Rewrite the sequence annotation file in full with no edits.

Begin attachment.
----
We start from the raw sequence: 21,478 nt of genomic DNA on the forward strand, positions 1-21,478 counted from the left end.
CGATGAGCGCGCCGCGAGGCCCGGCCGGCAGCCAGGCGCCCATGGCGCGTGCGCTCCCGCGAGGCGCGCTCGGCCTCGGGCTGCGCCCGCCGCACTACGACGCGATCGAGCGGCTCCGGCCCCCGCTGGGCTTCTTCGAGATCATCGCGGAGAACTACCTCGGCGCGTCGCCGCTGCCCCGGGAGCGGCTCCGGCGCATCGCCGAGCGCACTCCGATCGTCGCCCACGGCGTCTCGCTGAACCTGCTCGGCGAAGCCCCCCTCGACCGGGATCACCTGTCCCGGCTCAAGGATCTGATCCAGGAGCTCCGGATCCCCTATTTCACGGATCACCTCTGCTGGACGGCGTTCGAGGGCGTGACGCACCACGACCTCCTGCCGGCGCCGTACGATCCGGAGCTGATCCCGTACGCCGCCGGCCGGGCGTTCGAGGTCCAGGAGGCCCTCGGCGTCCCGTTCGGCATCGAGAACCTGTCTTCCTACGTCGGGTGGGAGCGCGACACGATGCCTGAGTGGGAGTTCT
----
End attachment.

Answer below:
We start from the raw sequence: 21,478 nt of genomic DNA on the forward strand, positions 1-21,478 counted from the left end.
CGATGAGCGCGCCGCGAGGCCCGGCCGGCAGCCAGGCGCCCATGGCGCGTGCGCTCCCGCGAGGCGCGCTCGGCCTCGGGCTGCGCCCGCCGCACTACGACGCGATCGAGCGGCTCCGGCCCCCGCTGGGCTTCTTCGAGATCATCGCGGAGAACTACCTCGGCGCGTCGCCGCTGCCCCGGGAGCGGCTCCGGCGCATCGCCGAGCGCACTCCGATCGTCGCCCACGGCGTCTCGCTGAACCTGCTCGGCGAAGCCCCCCTCGACCGGGATCACCTGTCCCGGCTCAAGGATCTGATCCAGGAGCTCCGGATCCCCTATTTCACGGATCACCTCTGCTGGACGGCGTTCGAGGGCGTGACGCACCACGACCTCCTGCCGGCGCCGTACGATCCGGAGCTGATCCCGTACGCCGCCGGCCGGGCGTTCGAGGTCCAGGAGGCCCTCGGCGTCCCGTTCGGCATCGAGAACCTGTCTTCCTACGTCGGGTGGGAGCGCGACACGATGCCTGAGTGGGAGTTCT